The spacecraft launched on a dark, foggy morning atop an Atlas V rocket at 4.05 a.m. Pacific time (4.35 p.m. IST) from Vandenberg Air Force Base in California, marking NASA’s first interplanetary launch from the U.S. west coast.
The $993 million project aims to expand human knowledge of interior conditions on Mars, inform efforts to send human explorers, and reveal how rocky planets like the Earth formed billions of years ago. If all goes as planned, the lander should settle on the Red Planet on November 26. Its name, InSight, is short for Interior Exploration using Seismic Investigations, Geodesy and Heat Transport.
InSight aims to be the first NASA spacecraft to land on Mars since the Curiosity rover in 2012.

May 7

ISRO develops desi atomic clock, to be used in navigation satellites
In a significant development, Indian Space Research Organisation (ISRO) has developed an atomic clock that will be used in navigation satellites to measure precise location data. The space agency currently imports atomic clocks from European aerospace manufacturer Astrium for its navigation satellites.
With the development of the desi atomic clock, ISRO has become one of the few space organisations in the world which have gained the capability to develop this highly sophisticated technology.
All seven navigation satellites launched earlier as part of Indian Regional Navigation Satellite System (IRNSS) or NaVIC have three imported Rubdium atomic clocks each.

Lunar rock points to hidden water reserves on Moon
Scientists have found a mineral in a lunar meteorite that points to the presence of abundant hidden reserves of water ice under the surface of the Moon, which could be potentially useful for future human exploration.
A team from the Tohoku University in Japan found the mineral, called moganite, in a lunar meteorite discovered in a desert in northwest Africa.
Moganite, a crystal of silicon dioxide, is known to form on Earth in specific circumstances in sedimentary settings from alkaline fluids. It has never before been detected in samples of lunar rock.
Researchers believe the mineral formed on the surface of the Moon in the area called Procellarum Terrane, as water originally present in lunar dirt evaporated due to exposure to strong sunlight.

May 9

China launches new satellite to monitor air pollution
China successfully launched a hyperspectral imaging satellite for comprehensive observation of the atmosphere, including air pollution which is one of the country's major problems.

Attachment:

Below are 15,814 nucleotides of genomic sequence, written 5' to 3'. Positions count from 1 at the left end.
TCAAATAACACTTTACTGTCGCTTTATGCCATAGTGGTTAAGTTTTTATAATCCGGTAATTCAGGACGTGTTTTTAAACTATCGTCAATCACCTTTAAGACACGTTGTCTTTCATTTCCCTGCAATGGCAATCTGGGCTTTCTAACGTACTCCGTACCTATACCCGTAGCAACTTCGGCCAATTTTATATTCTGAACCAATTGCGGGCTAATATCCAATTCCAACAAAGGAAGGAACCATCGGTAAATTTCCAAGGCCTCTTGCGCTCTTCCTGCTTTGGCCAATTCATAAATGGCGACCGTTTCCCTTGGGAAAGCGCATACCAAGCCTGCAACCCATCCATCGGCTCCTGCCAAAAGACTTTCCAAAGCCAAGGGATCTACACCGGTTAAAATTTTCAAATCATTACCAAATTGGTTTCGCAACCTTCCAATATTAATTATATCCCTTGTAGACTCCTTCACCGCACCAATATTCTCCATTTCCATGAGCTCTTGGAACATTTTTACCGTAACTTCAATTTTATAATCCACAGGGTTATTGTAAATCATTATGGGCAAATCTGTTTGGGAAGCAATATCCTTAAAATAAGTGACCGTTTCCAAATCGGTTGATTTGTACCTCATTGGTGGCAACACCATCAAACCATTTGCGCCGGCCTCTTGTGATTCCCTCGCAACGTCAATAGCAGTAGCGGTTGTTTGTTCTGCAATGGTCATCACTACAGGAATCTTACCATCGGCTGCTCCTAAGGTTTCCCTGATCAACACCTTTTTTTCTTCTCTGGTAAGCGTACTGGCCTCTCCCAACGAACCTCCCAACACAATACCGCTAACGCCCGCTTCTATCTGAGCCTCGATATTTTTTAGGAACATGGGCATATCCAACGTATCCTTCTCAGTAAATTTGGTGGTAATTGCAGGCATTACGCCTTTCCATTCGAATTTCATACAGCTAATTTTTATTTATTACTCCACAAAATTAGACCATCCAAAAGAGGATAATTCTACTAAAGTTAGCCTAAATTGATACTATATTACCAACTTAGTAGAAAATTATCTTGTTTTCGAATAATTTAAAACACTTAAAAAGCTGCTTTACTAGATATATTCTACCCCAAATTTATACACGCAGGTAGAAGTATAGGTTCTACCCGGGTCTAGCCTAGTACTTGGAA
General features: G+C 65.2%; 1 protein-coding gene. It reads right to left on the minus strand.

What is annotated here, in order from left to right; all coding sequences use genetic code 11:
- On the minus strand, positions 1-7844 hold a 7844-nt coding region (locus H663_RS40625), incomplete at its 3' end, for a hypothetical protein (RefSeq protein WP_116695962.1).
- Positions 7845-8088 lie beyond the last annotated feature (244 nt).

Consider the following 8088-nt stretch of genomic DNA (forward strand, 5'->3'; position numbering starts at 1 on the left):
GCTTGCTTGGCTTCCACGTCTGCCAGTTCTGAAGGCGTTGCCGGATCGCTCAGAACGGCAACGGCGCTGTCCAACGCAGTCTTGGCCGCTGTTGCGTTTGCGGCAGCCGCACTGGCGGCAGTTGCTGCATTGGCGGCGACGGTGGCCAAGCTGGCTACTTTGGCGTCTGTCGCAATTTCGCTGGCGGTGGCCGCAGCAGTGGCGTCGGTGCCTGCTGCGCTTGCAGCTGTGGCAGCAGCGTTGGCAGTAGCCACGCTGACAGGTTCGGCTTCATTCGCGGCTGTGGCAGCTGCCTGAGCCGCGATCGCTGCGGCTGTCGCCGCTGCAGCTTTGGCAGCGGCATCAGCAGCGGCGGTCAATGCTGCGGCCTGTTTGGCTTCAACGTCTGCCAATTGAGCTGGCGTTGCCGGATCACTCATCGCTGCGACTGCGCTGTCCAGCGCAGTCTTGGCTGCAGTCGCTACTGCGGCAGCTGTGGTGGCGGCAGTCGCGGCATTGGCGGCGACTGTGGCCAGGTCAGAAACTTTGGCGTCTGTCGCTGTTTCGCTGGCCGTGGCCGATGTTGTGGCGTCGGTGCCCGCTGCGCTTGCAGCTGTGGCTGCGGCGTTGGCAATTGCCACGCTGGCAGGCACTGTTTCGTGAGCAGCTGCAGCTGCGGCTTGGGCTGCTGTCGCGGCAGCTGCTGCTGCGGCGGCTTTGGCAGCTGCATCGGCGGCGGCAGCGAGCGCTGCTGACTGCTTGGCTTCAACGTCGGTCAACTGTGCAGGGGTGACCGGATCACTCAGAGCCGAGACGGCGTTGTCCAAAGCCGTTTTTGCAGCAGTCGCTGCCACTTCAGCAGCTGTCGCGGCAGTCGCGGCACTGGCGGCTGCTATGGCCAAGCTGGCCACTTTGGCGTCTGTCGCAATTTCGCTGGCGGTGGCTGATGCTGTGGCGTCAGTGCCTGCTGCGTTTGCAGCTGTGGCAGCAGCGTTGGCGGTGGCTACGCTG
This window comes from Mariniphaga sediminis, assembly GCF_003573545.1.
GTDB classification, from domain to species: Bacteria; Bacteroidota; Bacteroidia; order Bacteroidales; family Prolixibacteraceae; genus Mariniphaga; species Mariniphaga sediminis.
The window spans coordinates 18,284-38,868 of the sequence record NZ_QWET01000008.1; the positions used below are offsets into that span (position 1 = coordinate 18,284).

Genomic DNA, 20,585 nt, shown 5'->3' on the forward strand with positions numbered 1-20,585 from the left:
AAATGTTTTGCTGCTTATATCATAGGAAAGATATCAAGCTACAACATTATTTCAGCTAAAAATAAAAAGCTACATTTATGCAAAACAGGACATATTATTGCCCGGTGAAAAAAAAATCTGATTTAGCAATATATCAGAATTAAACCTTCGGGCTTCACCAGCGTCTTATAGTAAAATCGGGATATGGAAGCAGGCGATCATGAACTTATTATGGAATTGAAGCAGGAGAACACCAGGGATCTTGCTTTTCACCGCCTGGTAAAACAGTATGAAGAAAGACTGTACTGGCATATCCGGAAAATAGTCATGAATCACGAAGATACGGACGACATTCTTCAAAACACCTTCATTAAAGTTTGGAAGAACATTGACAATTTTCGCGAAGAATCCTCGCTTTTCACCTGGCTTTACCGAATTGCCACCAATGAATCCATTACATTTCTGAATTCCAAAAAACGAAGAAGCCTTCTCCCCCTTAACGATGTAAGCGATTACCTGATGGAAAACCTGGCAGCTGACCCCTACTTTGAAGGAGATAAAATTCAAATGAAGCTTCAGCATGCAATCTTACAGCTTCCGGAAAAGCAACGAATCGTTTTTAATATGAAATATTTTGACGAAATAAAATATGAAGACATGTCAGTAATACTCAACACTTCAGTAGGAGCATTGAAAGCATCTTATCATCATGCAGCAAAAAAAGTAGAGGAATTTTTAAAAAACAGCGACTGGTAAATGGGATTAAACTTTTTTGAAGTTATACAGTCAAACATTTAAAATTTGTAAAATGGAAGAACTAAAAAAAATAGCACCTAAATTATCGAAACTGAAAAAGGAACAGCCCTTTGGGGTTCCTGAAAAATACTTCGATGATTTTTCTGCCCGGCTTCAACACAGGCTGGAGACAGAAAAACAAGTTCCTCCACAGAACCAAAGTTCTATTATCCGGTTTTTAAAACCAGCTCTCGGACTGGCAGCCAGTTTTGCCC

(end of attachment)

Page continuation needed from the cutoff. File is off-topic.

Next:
The Gaofen-5 satellite was launched off the back of a Long March 4C rocket from the Taiyuan Satellite Launch Center in northern Shanxi Province. It was the 274th flight mission by a Long March carrier rocket.
The satellite, launched as part of its high-resolution Earth observation project, was developed and produced by China Aerospace Science and Technology Corporation can be used for comprehensive environmental monitoring. It has a designed life of eight years.
Gaofen-5 is able to obtain spectral information from ultraviolet to long-wave infrared radiation. It is the world's first full-spectrum hyperspectral satellite for comprehensive observation of the atmosphere and land.

Google officially launches Things, its IoT platform
As predicted by Internet of Business, Google is officially launching its Android Things platform for Internet of Things (IoT) devices, at its annual I/O developer’s conference.
Android Things is a managed operating system that provides developers with the SDKs to build every kind of Google-certified IoT device.
The company announced the concept in December 2016, as a comprehensive IoT platform to make it quicker and easier for software and hardware developers – including those working on smart displays, cash machines, kiosks, and digital signage to build IoT products using Android APIs.

Rajasthan institute comes up with new sheep insemination technique
Scientists at the Central Sheep and Wool Research Institute (CSWRI), Avikanagar, have come up with a new laparascope-assisted insemination technique for sheep, which has resolved the difficulties involved in freezing of semen and inability to transit the tortuous reproductive tract of the ruminant mammals kept as livestock.